"The Societeis.”

 Shalloch-on-Minnoch was the most famous of all the Cameronian meeting-places, not even making an exception of Friarminion near Cairn table in the Upper Ward. There is not much to be seen at Shalloch-on-Minnoch, but all the air is sacred, pregnant with history, and to stand on the Session Stone with the ranged seats opposite and the white stones of the parched bum beneath, brings the times that were in Scotland wondrously near to us.

  Here is William Gordon of Earlstoun's description of the famous gathering:–

  “Soon we left the strange, unsmiling face of Loch Maca­terick behind, and took our way towards the rocky clint, up which we had to climb. We went by the rocks that are called the Rig of Carclach, where there is a pass less steep than in other places, up to the long wild moor of Shalloch-on-­Minnoch. It was a weary job getting my mother up the steep face of the gairy, for she had so many knick-knacks to carry, and so many observes to make upon the way.

  “But when we got to the broad plain top of the Shalloch Hill it was easier to get forward, though at first the ground was boggy, so that we took off.our stockings and walked on the driest part. We left the bum of Knocklach on our left–­playing at keek-bogle among the heather and bent–now standing stagnant in pools, now rindling clear over slaty stones, and again disappearing altogether underground like a hunted Covenanter.

  “As soon as we came over the brow of the hill, we could see the folk gathering. It was wonderful to watch them. Groups of little black dots moved across the green meadows in which the farm-steading of the Shalloch-on-Minnoch was set–a cheery little house, well thatched, and with a pew of blue smoke blowing from its chimney, telling of warm hearts within. Over the short brown heather of the tops the groups of wanderers came, even as we were doing ourselves–past the lonely copse at the Rowantree, over by the hillside track from Straiton, up the little runlet banks where the heather was

blushing purple, they wended their ways, all setting towards one place in the hollow. There already was gathered a black cloud of folk under the rickle of stones that runs slidingly down the steep brow of Craigfacie.

  “ As we drew nearer we could see the notable Session Stone, a broad, flat block overhanging the little pourie bum that tinkles and lingers among the slaty rocks, now shining bone­-white in the glare of the autumn sun. I never saw a fairer place, for the heights about are good for sheep, and all the other hills distant and withdrawn. It has not, indeed, the eye-taking glorious beauty of the glen of Trool, but nevertheless it looked a very Sabbath-land of benediction and peace that day of the great Societies' Meeting.

 The Session Stone.

 "Upon the Session Stone the elders were already greet­ing one another, mostly white-headed men with dinted and furrowed faces, bowed and broken by long sojourning among the moss-hags and the caves.

  "When we came to the place we found the folk gathering apart for prayer, before the conference of the chosen delegates of the Societies. The women sat on plaids that had been folded for comfort. Opposite the Session Stone was a wide heathery amphitheatre, where, as on tiers of seats, rows of men and women could sit and listen to the preachers. The burnie's voice filled up the breaks in the speech, as it ran small and black with the drought, under the hollow of the bank. For, as is quite usual upon the moors, the rain and storm of the past' night had not reached this side of the hill.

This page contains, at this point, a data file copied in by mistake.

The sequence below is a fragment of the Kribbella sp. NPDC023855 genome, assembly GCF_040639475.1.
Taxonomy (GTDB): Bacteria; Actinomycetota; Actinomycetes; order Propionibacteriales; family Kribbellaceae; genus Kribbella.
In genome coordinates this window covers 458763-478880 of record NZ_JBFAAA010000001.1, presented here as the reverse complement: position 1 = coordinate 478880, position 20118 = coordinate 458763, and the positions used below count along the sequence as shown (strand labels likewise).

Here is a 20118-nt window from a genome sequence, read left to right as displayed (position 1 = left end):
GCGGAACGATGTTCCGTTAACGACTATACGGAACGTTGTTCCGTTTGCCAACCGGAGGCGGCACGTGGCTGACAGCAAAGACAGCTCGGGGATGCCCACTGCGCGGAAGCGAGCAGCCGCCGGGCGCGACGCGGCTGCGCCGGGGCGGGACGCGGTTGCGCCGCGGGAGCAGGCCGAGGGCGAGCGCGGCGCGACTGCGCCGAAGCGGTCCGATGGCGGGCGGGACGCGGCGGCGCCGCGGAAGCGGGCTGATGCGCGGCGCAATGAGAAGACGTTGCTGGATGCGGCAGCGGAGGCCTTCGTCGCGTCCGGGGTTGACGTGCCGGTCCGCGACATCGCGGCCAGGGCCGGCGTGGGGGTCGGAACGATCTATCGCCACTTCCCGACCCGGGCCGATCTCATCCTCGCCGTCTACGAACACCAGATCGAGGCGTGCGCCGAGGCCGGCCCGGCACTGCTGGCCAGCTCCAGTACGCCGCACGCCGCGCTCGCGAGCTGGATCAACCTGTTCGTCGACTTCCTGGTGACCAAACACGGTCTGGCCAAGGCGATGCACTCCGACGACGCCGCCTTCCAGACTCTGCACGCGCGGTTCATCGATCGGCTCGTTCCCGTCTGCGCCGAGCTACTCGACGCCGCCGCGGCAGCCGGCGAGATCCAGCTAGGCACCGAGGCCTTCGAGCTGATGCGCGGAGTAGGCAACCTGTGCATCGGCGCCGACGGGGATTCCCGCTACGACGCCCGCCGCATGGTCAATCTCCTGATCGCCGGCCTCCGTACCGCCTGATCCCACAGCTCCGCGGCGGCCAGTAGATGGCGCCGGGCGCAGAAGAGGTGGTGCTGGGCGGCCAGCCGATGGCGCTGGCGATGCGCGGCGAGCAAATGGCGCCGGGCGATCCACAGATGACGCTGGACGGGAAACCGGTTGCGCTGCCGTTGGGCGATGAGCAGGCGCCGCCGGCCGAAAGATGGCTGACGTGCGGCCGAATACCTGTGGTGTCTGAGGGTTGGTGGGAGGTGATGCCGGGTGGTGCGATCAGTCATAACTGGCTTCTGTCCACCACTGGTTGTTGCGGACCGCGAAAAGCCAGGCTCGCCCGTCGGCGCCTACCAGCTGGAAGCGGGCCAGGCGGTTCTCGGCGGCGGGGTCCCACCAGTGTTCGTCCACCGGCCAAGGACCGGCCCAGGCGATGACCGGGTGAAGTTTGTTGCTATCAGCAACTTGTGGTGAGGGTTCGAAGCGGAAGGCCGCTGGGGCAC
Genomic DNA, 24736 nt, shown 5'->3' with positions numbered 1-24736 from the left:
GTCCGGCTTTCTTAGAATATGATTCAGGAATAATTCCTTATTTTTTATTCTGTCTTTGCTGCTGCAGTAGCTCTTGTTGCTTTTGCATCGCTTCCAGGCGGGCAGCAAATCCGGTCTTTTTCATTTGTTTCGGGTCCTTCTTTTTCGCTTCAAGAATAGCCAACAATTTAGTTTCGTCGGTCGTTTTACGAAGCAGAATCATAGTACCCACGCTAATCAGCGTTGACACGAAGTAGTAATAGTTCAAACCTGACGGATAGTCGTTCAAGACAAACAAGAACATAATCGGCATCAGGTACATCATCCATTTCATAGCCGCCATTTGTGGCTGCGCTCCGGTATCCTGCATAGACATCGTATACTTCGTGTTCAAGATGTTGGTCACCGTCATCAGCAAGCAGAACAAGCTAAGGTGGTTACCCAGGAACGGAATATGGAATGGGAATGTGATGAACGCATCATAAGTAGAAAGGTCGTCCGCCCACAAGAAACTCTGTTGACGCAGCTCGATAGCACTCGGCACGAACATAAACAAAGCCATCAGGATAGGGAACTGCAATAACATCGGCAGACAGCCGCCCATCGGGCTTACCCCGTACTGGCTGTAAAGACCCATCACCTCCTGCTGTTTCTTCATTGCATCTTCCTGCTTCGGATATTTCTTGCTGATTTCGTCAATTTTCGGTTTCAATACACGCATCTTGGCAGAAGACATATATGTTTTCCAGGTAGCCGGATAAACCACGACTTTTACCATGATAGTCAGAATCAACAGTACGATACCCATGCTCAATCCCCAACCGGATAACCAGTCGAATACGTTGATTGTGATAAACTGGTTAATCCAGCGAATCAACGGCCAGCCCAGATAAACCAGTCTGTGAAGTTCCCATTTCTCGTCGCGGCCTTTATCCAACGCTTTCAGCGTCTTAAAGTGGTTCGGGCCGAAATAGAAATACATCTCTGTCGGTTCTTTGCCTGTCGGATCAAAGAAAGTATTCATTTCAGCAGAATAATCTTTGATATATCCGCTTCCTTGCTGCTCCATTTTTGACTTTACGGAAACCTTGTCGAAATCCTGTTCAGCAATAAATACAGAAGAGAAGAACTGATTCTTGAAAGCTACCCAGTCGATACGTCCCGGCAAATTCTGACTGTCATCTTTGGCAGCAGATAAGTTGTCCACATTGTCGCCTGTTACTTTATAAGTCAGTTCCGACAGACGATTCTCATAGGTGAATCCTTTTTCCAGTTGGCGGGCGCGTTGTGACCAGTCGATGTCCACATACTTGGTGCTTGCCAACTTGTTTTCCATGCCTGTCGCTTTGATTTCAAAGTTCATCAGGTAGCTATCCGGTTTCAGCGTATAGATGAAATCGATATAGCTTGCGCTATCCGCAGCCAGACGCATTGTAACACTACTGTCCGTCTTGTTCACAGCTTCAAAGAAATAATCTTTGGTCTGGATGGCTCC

" I sat me down on a lichened stone and looked at the grave, well-armed men who gathered fast about the Session Stone, and on the delegates' side of the water. It was a fitting place for such a gathering, for only from the lonely brown hills above could the little cup of Conventicle be seen, nestling in the lap of the hill. And on all the moor tops that looked every way, couching torpid and drowsed in the hot sun, were to be seen the sentinels–pacing the heather like watchmen going round and telling the towers of Zion, the sun flashing on their pikes and musket-barrels as they turned sharply, like men well-disciplined and fearless.

  “The only opening was to the south-west, but even there nothing but the distant hills of Colmonell looked in upon us, blue and serene. Down in the hollow there was a glint of melancholy Loch Moan, lying all abroad among its green wet heather and stretches of yellow bent.

  "What struck me as most surprising in this assembly was the entire absence of anything like concealment. From every quarter, up from the green meadows of the Minnoch Valley, over the scaurs of the Strait on hills, down past the craigs of Craigfacie, over from the deep howe of Carsphairn, streams of men came walking and riding. The sun glinted on their war­-gear. Had there been a trooper within miles, upon any of the circle of the hills, the dimples of light could, not have been missed. For they caught the sun and flecked the heather­–as when one looks upon a sparkling sea, with the sun rising over it and each wave carrying its own glint of light with it upon its moving crest.

   “As I looked, the heart within me became glad with a full­grown joy."1

1 "The Men of the Moss-Hags," p. 314. (Isbister & Co.)